Change Stumbling

Change-making requires accepting some degree of failure. How we deal with our stumbles determines how or whether we succeed.

If you’re reading this in early January (or maybe the weeks after your birthday or some other significant anniversary) you might find yourself head-long into a struggle to implement some change-making plan. This might be a New Years Resolution or some other commitment to change.

It’s also where things start to stumble. Fitness App Strava looked at more than 800 million user-logged activities and found that people were most likely to give up on their New Years Resolution on January 19th. That’s less than three weeks into the calendar (up from January 12th in their previous studies).

Rather than accept that the end is near (or here) its worth reconsidering the entire enterprise from the perspective of change, innovation, and evaluation.

Stumble and Roll

There’s a lot we can learn about adversity from stunt professionals or Parkour practitioners (which to many might seem the same thing). These practitioners understand that any attempt at something new or challenging performed while moving is likely to result in a fail at some point so they design their approach with that built in.

The ‘Parkour roll’ is designed to protect the practitioner while maintaining forward movement. The aim is to roll, not fall.

The same principle can be applied to other areas of personal or organizational change. What often happens is we create moments of stoppage that ends our momentum and requires that we have start all over again.

Motivation (and willpower) is much like a muscle and thus exhibits similar behaviour of energy use, release, and rest requirements. Muscles rarely ever just stop suddenly, rather they change their motion and movement. When we design our change initiatives its with this in mind that nurturing this movement principle in the design is critical.

This is how we roll.

Adaptive Strategy & Foresight

“Everybody has a plan until they get punched in the mouth.”

Mike Tyson

Among the first means to maintain movement is to anticipate changes to the plan. Just as the quote above suggests, we get hit and our plans change. But good fighters know this in advance and the best design plans to account for this. This ability to adapt and change is at the heart of adaptive strategy.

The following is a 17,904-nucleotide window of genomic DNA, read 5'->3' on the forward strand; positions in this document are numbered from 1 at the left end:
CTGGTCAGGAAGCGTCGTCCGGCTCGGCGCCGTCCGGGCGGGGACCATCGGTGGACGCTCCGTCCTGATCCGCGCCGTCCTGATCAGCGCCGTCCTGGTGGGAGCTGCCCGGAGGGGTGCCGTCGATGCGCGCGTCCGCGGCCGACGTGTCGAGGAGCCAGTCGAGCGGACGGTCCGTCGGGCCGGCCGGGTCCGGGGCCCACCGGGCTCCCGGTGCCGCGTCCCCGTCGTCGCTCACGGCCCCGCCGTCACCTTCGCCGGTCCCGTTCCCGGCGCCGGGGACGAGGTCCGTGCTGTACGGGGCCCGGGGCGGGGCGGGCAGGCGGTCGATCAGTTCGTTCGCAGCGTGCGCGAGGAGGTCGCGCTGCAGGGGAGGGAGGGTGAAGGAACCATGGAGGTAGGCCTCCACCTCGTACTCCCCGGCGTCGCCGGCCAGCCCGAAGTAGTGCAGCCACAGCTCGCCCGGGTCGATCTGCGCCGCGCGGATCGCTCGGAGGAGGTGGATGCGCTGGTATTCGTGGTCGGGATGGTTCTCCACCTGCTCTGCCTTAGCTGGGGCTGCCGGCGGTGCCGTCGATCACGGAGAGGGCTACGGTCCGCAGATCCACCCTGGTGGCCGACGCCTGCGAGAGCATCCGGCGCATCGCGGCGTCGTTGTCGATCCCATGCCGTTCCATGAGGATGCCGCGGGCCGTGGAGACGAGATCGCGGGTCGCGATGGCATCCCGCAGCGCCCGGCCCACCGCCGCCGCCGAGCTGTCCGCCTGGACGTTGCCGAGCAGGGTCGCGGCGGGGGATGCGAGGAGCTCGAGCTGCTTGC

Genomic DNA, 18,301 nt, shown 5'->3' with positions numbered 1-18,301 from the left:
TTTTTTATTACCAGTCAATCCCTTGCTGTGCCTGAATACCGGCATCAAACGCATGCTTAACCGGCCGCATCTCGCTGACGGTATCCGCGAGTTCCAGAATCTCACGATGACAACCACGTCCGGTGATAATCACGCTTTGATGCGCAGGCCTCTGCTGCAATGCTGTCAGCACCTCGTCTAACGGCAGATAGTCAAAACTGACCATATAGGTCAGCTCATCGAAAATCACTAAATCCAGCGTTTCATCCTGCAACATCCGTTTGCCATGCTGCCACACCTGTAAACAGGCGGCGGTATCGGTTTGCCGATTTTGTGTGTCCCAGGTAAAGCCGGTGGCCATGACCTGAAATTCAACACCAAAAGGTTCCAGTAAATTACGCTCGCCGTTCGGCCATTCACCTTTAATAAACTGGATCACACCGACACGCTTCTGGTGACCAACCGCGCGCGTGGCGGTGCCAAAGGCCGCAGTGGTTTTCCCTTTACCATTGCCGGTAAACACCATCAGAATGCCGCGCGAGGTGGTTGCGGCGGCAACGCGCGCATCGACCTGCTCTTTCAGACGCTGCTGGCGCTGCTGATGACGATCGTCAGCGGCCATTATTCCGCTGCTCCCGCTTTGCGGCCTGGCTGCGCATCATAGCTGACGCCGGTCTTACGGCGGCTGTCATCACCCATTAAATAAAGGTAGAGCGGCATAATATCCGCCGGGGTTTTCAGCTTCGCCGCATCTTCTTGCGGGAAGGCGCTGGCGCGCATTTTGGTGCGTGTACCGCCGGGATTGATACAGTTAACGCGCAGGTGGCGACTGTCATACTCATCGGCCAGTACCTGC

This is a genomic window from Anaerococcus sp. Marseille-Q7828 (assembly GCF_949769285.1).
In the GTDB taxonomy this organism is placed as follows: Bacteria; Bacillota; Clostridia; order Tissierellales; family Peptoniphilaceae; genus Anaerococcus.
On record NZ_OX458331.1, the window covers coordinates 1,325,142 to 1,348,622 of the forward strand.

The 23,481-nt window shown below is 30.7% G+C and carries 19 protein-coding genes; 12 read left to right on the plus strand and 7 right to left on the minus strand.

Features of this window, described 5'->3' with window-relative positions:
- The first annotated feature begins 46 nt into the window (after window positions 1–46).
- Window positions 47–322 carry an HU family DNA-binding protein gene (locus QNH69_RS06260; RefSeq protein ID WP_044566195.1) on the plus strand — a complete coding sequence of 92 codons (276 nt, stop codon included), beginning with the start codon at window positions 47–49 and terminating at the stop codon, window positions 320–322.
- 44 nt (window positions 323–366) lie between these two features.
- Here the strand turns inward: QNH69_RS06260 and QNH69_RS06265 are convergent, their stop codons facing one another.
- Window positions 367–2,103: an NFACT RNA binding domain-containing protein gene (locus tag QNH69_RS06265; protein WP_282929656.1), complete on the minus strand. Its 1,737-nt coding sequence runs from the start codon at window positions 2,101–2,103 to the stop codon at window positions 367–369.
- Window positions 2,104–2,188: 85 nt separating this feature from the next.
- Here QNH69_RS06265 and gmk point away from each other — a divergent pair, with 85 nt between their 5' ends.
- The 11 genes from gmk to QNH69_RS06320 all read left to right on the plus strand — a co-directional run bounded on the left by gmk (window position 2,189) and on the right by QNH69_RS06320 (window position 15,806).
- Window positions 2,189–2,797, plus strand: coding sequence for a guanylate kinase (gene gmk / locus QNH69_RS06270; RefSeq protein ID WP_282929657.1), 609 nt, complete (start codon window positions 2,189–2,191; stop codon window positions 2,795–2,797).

An effective adaptive strategy is one that also preserves momentum and continues to move the organization forward. While there are times when it is appropriate to stop and reflect, complex situations rarely afford such opportunities to do so without requiring all the energy — social, emotional, political, and financial — to re-start.

This approach also utilizes foresight, by building in a futures-focus to what you’re seeking to accomplish through visualizing success, creating a desired or preferred future scenarios, and through analyzing the various trends and patterns that are in action to provide a sense of what could happen to better prepare for what does happen.

Evaluating for Change

Lastly, an adaptive, developmental approach to evaluation is required. This means focusing on the decisions, actions, context, and resulting outcomes, rather than comparison against anticipated outcomes. For situations where there is a clearly preferred outcome, evaluation can help position the present activities in relation to those outcomes to help gauge the distance (relative or otherwise) between what is happening and what is desired.

What may come is a need to re-think and re-frame what the desired or expected outcome might be.

The key messages here are:

  • Plan well, but adaptively. Avoid being vague or too specific (SMART goals don’t always fit).
  • Design systems to support your change efforts and don’t rely on motivation and willpower.
  • Anticipate that things won’t work out as planned and plan for that.
  • Look where patterns and trends are and see how your efforts align or confront them.
  • Monitor your activity and make adjustments ongoing.
  • Keep moving in spite of failures; restart whenever you stop.

So as you come to hit the wall of your plan, it’s time to rethink not only the plan but how we roll along with the punches that life inevitably throws our way to help us roll our way to success.

Note: Looking to build your organizational judo capacity? Contact me and we can spar a little to show you principles, practices, and tools that might help keep you rolling when change comes.

Photo by Federico Lancellotti on Unsplash

Cameron D. Norman

I am a designer, psychologist, educator, evaluator, and strategist focused on innovation in human systems. I'm curious about the world around me and use my role as Principal and President of Cense Ltd. as a means of channeling that curiosity into ideas, questions, and projects that contribute to a better world.

%d bloggers like this: